The term vapor comes from English and means " steam ". German paraphrases are “nothing but hot air” or “much ado about nothing”. The term became popular when Infoworld magazine, published by the International Data Group , presented the Golden Vaporware Award to Bill Gates in November 1985 at the Alexic Hotel in Las Vegas for delaying Microsoft Windows 1.0 .
The Vaporware Award is a negative price for hardware or software products that have been announced but not completed by the specified time . The US magazine Wired has published the list of the ten most popular vaporware products among its readers every year since 1996. A well-known award winner is Duke Nukem Forever , a game that was announced in 1997 and was a multiple Vaporware of the Year title holder from Wired magazine until its actual release in 2011.
- Beyond Good and Evil 2
- Dark Sun: Shattered Lands
- Duke Nukem Forever
- Final Fantasy XV - originally Final Fantasy Versus XIII
- Half-Life 3
- The Last Guardian
- The Last of Us Part II
- Star Citizen
- Team Fortress 2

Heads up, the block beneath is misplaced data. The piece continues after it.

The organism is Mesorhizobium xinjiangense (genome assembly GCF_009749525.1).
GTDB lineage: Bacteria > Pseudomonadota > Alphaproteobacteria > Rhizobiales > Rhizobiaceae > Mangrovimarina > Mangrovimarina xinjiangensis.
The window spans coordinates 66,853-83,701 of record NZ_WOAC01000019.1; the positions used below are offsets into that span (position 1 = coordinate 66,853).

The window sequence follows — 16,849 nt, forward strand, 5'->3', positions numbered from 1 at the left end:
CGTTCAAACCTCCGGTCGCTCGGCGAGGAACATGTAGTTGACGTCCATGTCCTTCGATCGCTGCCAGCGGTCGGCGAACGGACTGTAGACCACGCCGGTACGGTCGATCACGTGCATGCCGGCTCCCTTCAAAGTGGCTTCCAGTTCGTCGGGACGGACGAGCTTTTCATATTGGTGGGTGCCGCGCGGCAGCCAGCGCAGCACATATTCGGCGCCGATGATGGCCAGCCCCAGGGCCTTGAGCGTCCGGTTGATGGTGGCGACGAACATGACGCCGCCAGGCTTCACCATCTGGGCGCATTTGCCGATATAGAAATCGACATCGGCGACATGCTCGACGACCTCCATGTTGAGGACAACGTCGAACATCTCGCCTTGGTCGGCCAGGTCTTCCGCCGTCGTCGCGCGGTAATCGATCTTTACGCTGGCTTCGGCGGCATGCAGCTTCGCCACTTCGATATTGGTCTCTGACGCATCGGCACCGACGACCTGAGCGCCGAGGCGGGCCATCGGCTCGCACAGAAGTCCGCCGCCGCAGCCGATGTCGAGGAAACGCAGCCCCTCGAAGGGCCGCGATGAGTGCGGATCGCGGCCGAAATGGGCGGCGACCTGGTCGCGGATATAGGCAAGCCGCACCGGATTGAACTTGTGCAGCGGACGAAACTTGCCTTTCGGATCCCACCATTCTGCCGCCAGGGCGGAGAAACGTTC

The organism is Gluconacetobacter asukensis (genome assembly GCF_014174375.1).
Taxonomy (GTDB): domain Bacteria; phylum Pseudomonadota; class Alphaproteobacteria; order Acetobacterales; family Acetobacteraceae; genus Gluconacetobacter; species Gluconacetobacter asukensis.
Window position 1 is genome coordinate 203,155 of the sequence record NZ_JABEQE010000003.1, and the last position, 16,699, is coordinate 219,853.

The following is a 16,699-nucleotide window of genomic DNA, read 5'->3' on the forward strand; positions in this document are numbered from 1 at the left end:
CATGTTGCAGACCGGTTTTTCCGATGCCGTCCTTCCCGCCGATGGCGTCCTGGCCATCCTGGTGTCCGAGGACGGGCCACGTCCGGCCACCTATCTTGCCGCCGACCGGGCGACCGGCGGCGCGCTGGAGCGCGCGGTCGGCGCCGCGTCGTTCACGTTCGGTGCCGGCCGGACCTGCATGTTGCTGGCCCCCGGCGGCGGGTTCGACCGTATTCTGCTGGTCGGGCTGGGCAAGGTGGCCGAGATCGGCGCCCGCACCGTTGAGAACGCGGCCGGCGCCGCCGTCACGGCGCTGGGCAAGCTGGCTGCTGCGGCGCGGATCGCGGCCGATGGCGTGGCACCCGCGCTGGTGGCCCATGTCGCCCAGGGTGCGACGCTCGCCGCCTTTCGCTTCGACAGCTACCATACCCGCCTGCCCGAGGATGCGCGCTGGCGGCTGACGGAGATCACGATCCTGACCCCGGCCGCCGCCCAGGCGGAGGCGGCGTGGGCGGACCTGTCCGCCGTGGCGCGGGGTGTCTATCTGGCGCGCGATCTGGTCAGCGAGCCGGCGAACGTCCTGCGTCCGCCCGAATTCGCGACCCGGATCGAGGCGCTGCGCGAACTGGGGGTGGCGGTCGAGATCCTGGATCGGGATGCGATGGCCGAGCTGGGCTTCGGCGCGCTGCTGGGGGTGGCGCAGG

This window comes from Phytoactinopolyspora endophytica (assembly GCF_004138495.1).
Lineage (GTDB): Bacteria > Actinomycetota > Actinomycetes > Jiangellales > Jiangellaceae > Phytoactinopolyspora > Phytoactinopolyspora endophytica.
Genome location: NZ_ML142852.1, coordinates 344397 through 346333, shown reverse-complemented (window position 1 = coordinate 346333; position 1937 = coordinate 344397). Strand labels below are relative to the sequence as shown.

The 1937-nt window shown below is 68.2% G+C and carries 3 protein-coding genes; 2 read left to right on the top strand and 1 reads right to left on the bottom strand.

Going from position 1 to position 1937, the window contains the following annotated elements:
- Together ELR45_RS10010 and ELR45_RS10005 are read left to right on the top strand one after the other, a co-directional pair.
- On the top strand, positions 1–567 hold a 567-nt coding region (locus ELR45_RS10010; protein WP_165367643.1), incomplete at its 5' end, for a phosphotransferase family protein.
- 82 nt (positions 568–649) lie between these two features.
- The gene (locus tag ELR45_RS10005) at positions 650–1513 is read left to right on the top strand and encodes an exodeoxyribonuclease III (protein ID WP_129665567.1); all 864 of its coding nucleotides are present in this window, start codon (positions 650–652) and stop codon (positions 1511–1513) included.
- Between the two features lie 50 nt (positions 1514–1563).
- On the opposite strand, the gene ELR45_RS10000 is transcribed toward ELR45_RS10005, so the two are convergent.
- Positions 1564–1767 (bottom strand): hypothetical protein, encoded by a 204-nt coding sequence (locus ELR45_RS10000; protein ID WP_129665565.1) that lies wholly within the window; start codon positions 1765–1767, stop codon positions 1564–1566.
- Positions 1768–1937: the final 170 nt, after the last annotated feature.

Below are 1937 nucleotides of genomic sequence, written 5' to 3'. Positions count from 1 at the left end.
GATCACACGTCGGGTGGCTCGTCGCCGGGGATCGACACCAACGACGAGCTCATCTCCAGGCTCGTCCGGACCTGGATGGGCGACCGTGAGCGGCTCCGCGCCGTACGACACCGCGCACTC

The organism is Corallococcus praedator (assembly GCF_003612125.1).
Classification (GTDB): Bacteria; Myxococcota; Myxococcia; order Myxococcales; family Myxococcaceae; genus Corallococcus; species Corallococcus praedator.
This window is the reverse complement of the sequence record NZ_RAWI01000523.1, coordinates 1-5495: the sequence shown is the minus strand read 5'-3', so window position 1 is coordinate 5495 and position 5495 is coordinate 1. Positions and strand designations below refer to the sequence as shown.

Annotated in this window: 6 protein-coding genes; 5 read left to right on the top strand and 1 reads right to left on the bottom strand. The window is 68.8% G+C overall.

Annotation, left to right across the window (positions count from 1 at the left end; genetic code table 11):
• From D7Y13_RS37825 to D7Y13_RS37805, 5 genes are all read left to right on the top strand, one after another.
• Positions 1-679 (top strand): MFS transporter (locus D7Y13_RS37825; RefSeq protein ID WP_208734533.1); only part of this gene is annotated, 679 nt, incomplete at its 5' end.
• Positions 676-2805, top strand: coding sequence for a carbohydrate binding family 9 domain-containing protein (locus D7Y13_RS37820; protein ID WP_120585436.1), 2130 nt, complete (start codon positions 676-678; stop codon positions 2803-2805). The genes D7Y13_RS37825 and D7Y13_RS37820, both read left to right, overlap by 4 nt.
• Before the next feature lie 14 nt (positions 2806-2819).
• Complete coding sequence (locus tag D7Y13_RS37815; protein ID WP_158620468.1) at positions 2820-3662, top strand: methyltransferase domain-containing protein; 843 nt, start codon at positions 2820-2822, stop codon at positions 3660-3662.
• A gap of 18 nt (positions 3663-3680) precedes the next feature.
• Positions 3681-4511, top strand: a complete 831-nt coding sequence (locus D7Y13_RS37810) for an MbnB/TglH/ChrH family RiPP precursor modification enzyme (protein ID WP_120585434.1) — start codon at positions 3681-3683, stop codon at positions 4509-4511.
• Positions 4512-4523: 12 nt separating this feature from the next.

- Haan, Marco A. "Vaporware as a means of entry deterrence." The Journal of Industrial Economics 51.3 (2003): 345-358.
- Bayus, Barry L., Sanjay Jain, and Ambar G. Rao. "Truth or consequences: An analysis of vaporware and new product announcements." Journal of Marketing Research 38.1 (2001): 3-13.
- Levy, Stephan M. "Should vaporware be an antitrust concern." Antitrust Bull. 42 (1997): 33.
- Prentice, Robert. "Vaporware: imaginary high-tech products and real antitrust liability in a post-Chicago world." Ohio St. LJ 57 (1996): 1163.
- Levy, Stephan M. Vaporware. No. 9512001. EconWPA, 1995.
- Jenkins, Avery. "Long overdue: the reasons behind vaporware." Computerworld 22.40a (1988): 11-13.
- After 14 Years in Limbo, Duke Nukem Forever Is Finally Finished, http://www.wired.com/gamelife/2011/05/duke-nukem-forever-finished/